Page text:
August 25, 2007
Video Game Studies Fear in the Brain
In the journal Science, London researchers investigating how the brain reacts in anticipation of an imminent threat used a Pac Man-like video game to guide test subjects. Participants were pursued by a "virtual predator" (why can't they just say Inky?), and when caught, instead of unfolding and blipping out like in the classic game, they received an electric shock, which gradually grew in intensity while researchers monitored brain activity. No plans for the games release on Playstation 3 or the Wii have been announced yet.
short summary: http://news.yahoo.com/s/nm/20070823/sc_nm/brain_fear_dc
Science article citation:
When Fear Is Near: Threat Imminence Elicits Prefrontal-Periaqueductal Gray Shifts in Humans
Dean Mobbs, Predrag Petrovic, Jennifer L. Marchant, Demis Hassabis, Nikolaus Weiskopf, Ben Seymour, Raymond J. Dolan, and Christopher D. Frith
Science 24 August 2007 317: 1079-1083 [DOI: 10.1126/science.1144298] (in Reports)
August 16, 2007
Play MMO's, make friends
A new study by the U.K.'s Nottingham Trent University finds that "gamers make good friends with the people they meet in their virtual worlds, with almost half meeting in real-life situations and one in ten going on to develop physical relationships." The study goes on to analyze the types of friendships and bonds that players form with each other through interactions in game worlds, as well as the ways that gamers express themselves in MMOs in comparison to the physical world.
GameDaily Biz has a summary here:
as does GamaSutra:
The full study titled "Social Interactions in Massively Multiplayer Online Role-Playing Gamers" will be published in the journal "CyberPsychology and Behavior," which UIUC has online access to from this link:
August 6, 2007
Preserving Virtual Worlds
Yesterday the Library of Congress, through its National Digital Information Infrastructure and Preservation Program (NDIIPP), announced funding in the amount of $2.15 million across eight partnerships as part of its new Preserving Creative America initiative to address the long-term preservation of creative content in digital form. The eight partners include content producers from the creative arts industry such as BMS/Chace, the Stock Artists' Alliance, ArtStor, and the Academy of Motion Picture Arts and Sciences. The two academic institutions selected for awards include Illinois (GSLIS and the Library) and UCLA's Film and Television Archive.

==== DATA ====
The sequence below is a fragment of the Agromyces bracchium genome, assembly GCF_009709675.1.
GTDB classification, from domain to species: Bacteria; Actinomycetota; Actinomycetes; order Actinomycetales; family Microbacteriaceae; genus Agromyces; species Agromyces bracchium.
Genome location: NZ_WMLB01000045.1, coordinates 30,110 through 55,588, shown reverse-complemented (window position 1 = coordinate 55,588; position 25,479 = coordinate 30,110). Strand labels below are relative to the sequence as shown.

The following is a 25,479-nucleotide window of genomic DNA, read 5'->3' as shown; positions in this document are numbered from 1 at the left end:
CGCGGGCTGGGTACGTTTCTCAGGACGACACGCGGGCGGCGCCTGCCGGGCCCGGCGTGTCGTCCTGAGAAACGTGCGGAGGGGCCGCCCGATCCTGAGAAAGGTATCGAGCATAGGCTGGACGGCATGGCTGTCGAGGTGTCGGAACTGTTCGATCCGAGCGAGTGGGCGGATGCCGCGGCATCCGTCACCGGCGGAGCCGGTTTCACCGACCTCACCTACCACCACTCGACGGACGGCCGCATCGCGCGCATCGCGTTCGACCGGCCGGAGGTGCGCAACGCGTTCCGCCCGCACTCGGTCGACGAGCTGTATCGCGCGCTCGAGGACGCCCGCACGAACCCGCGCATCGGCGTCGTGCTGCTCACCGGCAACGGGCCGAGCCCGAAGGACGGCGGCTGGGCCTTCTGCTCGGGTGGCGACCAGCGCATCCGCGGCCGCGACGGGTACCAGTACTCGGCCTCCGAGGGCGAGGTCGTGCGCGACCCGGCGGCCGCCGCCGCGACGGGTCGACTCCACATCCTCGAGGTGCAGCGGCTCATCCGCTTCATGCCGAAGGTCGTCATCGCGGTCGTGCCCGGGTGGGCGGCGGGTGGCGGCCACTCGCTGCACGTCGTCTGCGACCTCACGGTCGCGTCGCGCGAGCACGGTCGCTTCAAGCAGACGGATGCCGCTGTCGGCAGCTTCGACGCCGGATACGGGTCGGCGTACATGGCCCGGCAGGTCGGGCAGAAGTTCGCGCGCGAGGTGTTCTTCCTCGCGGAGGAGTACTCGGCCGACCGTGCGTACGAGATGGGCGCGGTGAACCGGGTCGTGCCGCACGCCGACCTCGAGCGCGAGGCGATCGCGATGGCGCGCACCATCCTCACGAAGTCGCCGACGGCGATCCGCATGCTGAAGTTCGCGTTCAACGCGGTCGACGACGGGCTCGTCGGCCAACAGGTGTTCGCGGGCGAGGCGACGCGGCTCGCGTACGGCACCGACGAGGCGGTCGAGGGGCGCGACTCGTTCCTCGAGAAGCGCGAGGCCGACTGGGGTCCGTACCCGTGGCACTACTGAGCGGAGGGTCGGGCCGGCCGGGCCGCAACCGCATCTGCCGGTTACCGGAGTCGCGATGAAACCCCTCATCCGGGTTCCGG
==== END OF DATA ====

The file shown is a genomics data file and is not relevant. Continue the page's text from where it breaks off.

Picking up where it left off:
The Illinois project, titled "Preserving Virtual Worlds," aims to explore methods for preserving digital games and interactive fiction. The partners will develop basic standards for metadata and content representation and conduct a series of archiving case studies for early video games, electronic literature and Second Life, an interactive multiplayer game. Second Life content participants include Life to the Second Power, Democracy Island and the International Spaceflight Museum. Partners with Illinois in the project include the University of Maryland, Stanford University, Rochester Institute of Technology and Linden Lab. Sarah Shreeves and Tim Donohue of the Library's IDEALS digital repository program will work closely with the project partners and Jerry McDonough from GSLIS, who is the Principal Investigator, on the archiving case studies for early video games. We look to develop synergies with the Library's Gaming inititive as well. The Illinois project is funded for two years at $590,000.
More information on the Preserving Creative America program and the eight funded partners is available at the Library of Congress' site: